Sunday, February 12, 2017

Living (Somewhat) Happily Married Ever After

There are many statistics on marriage. The most popular of which is that 50% of marriages end in divorce (though there is evidence accumulated since the 2000's that suggests otherwise). Those statistics don't take into account the married couples who separate (2.3% of people in the US are separated legally or physically).

Statistics, as detailed and daunting as they may be, don't deter people from pursuing relationships to satisfy their needs for love (whatever type of love or definition of it one may have). Though these statistics may not discourage most, they should encourage all who are privy to them to give consideration to their insights.

Since it is better to acknowledge a statistic than to become one, this research can provide strategies (or at the very least motivation) to prevent that from happening. Romantics should take heed. The alternative is to embark upon a relationship with the best of intentions to live happily ever after with someone, and to only end up living somewhat happily ever after.

There are no marital statistics for this group of people, or labels for these types of couples, but you know them. They are neither happy nor unhappy in their relationships. They are neither passionate nor dispassionate about each other. Their relationships are not bad enough to leave, but they are also not good enough to stay (based on what they envisioned for themselves). They just kind of exist as a couple and seem to be content within that bland existence.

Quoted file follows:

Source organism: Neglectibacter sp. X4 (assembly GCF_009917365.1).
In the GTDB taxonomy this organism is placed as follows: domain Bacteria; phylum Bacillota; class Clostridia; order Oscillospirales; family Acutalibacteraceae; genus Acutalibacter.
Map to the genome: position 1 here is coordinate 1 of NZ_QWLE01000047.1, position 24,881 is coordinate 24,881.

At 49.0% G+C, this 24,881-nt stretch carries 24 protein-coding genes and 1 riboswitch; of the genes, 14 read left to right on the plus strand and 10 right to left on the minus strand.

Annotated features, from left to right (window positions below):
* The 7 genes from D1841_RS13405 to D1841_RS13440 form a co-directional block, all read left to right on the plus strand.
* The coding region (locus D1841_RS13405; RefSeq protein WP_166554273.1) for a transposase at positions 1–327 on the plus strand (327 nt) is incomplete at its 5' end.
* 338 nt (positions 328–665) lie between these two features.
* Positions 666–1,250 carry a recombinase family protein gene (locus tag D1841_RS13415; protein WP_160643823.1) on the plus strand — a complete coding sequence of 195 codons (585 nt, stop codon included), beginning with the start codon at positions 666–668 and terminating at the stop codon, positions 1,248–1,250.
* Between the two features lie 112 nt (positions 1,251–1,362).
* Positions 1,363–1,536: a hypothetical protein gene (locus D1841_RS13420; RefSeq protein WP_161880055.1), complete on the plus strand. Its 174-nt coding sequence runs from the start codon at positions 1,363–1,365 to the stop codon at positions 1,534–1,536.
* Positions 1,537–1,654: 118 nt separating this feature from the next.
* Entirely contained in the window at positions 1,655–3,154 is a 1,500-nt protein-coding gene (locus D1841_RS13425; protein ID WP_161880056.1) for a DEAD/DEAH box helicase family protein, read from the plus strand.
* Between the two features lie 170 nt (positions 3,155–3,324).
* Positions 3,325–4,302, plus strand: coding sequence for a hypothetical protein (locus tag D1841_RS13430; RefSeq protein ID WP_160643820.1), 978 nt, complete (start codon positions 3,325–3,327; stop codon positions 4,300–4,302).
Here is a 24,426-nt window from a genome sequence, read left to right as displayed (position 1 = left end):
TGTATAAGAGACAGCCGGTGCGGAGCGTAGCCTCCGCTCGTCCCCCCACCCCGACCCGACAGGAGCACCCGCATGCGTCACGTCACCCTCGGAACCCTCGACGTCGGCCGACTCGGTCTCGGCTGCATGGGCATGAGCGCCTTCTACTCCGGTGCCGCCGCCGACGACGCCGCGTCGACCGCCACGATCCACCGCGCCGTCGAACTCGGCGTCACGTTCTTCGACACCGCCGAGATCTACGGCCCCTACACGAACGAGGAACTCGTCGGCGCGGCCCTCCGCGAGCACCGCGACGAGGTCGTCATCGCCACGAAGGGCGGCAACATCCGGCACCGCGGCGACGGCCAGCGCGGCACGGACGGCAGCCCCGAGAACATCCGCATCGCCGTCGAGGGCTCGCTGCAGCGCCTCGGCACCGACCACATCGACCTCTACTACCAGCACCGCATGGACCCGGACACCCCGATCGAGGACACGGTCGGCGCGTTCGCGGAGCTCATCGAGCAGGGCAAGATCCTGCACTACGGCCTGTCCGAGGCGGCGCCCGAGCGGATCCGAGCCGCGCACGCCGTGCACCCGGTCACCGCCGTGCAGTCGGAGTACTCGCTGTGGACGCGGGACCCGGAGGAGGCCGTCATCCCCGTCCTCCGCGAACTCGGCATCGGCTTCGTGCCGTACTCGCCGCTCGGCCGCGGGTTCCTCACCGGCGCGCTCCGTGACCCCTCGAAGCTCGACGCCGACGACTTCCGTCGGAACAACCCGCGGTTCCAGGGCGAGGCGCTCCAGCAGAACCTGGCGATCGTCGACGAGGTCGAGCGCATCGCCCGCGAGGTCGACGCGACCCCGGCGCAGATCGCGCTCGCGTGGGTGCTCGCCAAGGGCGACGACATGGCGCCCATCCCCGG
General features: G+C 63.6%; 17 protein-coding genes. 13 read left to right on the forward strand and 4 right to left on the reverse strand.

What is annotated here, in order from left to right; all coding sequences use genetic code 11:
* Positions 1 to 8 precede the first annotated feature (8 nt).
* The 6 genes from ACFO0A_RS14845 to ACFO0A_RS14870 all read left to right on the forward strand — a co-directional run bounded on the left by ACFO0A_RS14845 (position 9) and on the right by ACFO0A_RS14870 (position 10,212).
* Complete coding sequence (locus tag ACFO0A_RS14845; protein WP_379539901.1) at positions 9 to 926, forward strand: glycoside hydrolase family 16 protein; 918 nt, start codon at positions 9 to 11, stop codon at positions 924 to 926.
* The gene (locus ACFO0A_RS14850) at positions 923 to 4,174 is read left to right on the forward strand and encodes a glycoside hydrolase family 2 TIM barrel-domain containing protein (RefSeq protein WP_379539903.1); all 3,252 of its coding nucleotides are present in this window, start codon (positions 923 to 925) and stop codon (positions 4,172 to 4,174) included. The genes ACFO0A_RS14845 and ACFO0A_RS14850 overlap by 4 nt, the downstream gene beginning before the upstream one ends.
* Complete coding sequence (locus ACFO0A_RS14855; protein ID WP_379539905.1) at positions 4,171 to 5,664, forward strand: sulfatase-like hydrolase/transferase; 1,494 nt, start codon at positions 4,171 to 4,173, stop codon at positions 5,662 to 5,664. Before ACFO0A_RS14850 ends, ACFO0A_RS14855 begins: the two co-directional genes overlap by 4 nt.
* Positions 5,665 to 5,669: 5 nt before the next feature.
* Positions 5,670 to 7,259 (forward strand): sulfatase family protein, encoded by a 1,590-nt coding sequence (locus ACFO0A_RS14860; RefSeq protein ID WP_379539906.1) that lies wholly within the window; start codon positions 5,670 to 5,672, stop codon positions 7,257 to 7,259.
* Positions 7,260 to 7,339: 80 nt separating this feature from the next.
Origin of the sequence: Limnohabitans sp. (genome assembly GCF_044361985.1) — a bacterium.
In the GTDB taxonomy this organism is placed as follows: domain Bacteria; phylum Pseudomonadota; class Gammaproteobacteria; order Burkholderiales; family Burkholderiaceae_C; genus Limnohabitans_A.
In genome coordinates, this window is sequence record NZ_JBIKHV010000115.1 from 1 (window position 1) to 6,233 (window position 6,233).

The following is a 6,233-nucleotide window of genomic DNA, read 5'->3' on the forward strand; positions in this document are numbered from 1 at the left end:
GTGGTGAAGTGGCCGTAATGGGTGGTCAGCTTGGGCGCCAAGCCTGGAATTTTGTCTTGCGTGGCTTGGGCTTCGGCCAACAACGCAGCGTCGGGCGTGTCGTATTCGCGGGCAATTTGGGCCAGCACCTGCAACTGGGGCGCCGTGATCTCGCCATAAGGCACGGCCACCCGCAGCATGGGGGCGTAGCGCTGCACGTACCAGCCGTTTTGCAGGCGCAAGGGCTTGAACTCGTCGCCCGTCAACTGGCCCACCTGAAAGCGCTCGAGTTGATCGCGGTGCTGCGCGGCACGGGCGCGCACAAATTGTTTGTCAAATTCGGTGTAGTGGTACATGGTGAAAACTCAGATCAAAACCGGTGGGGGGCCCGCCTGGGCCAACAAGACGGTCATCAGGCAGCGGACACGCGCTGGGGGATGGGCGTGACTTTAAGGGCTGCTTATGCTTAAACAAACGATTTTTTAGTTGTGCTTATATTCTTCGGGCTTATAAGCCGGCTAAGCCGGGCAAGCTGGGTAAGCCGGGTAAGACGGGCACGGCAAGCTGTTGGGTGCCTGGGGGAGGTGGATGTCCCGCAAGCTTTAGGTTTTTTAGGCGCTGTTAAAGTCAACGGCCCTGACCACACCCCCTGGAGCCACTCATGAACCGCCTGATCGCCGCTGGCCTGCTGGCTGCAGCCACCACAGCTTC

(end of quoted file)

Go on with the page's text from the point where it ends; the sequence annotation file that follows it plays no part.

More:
Living somewhat happily ever after is not a choice, but a default state spawned by myriad scenarios, circumstances, and conditions that are often difficult for couples to identify, much less resolve. After all, no ones gets into a relationship to have it be mediocre, and no one gets married with the intention of living somewhat happily ever after, which can be changed with the acknowledgement and a renewed commitment to growth.

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